Division American Partners, IT, Professional Division December 28, 2018 Client Challenge One of the largest privately-held insurance companies in North America found themselves under increasing regulatory pressure as they expanded business lines into several key states previously dominated by their competition. Senior members of the CIS group and Project Management Office identified a core weakness specifically in IT Risk Management and Process and Compliance Management mostly due to the differences in compliance regulations for privately held vs. publicly traded companies. What they lacked was a process improvement manager and an IT Risk and Compliance Manager who had experience in publicly traded regulatory compliance. American Partners was engaged at this point. Alternatives Considered Our client had no plan B. In their mind, there was no other alternative. The only way to avoid unnecessary audits and market pressure from their publicly traded competition was to hold themselves to the exact same standards. Identified Resource American Partners quickly tapped its vast network of IT Professionals and in a matter of weeks was able to make several introductions to the PMO and CIS executives to further assess the daunting challenge of bringing a privately help insurance company into line with the same IT Risk and Compliance regulations of a publicly-traded company in order to avoid undue audits as market share increased across the country. American Partners provided the expertise of one IT Risk and Compliance Manager and one IT Process Improvement Manager who had both taken 2 of the largest companies in America from privately held to publicly traded and back again, directly addressing the process with “boots on the ground” experience. Consultant Action & Solutions Our consultants were immediately put to work tackling IT Risk and Security initiatives and a Process Improvement overhaul that included the formation of a Vendor Risk team. Our Security consultant increased penetration testing and facilitated internal and third-party attestations, audits, and certification efforts for the IT organization. They also rolled out a corporate-wide IT security training initiative while coordinating audit testing, documentation, self-assessment testing, and remediation activities All of this allowed the client to gain market share at a more rapid pace avoiding costly audits and delays in state licensing.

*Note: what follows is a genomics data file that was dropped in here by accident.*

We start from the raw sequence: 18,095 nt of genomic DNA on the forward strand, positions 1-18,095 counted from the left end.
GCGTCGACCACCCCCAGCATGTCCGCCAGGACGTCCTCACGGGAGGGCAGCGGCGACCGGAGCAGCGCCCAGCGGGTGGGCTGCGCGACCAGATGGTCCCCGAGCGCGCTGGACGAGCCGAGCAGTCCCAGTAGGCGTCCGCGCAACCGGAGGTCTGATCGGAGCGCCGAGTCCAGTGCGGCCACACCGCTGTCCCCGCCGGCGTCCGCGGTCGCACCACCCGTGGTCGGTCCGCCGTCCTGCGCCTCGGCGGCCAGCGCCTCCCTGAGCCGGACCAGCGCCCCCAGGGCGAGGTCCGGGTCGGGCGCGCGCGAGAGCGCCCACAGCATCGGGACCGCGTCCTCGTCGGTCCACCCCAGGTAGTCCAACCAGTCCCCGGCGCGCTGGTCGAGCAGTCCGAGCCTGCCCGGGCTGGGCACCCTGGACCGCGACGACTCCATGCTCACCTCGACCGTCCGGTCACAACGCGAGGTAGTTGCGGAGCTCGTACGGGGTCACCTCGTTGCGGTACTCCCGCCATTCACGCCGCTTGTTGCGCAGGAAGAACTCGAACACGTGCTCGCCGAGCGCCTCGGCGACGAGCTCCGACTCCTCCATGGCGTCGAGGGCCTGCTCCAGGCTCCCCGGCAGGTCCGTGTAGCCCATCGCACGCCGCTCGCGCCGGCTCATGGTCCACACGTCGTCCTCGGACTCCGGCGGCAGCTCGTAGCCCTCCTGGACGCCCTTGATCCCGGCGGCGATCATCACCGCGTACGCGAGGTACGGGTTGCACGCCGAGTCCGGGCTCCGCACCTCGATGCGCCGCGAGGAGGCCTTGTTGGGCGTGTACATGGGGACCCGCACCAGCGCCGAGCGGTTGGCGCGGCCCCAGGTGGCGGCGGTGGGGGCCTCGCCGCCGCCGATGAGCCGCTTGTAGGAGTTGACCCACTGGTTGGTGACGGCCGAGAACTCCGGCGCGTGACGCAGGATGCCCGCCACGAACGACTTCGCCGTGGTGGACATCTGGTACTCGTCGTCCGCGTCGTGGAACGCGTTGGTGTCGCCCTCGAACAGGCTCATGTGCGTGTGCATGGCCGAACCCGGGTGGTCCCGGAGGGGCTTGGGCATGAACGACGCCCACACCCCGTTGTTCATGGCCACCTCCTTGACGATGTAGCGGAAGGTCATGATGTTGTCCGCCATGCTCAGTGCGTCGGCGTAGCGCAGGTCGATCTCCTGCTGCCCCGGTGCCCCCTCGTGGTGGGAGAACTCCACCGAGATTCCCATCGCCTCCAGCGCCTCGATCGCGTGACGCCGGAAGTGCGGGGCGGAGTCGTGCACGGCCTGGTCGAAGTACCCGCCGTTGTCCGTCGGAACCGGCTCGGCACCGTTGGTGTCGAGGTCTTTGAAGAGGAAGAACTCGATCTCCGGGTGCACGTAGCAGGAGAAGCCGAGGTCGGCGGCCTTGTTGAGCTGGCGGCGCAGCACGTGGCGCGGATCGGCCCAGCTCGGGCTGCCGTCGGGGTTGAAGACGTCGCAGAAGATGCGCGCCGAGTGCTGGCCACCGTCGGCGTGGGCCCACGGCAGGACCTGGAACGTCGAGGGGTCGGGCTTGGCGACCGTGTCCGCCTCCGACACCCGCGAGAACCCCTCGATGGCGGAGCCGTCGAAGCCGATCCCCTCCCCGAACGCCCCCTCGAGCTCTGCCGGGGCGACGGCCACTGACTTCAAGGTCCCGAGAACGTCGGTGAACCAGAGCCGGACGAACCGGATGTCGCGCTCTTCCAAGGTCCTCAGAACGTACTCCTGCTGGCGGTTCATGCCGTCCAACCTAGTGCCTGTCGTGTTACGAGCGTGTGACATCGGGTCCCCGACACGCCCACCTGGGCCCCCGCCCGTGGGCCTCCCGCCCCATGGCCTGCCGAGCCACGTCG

• Want Better Job Candidates? Make Better Job Descriptions!

    Tired of being bombarded by less-than-stellar job applicants? The truth is, the job descriptions you’re posting online may be to blame. To attract the best candidates, employers need to remember that job ads are in fact ads. Present your company—and the position in question—in a positive light in order to draw the best people to your team. Here are some of BGSF’s top tips for writing great job descriptions: Be Specific Were your last few interviews serious duds? The problem may be a lack of specificity in your job description. A well-written job ad should inform candidates about the company while indicating what they will be doing on a daily basis. Additionally, you can share details about the office environment. If employees are expected to work independently without a great deal of micromanaging, let them know this information upfront. The goal is to attract the best candidates while discouraging under-qualified folks from wasting your time and theirs. Ask Colleagues to Weigh In Hiring managers are often in a hurry to get their job ads up online. However, rushing through the process may prevent companies from writing the best possible job descriptions. Before posting that next ad, ask colleagues and team members to weigh in. Not only does consulting your other employees enable you to write a more thorough job ad, but it may also ensure the new worker gets along well with the team. Screen Out Careless Candidates Searching for an easy way to weed out unqualified job applicants? Ask that candidates respond to your job ad with a specific word, such as DOG, in the subject line. By including a hidden instruction in your job ad, you can screen for those candidates who are less than conscientious. After all, people who can’t follow directions in a job ad may demonstrate the same carelessness in the workplace while on your dime.

bottom of page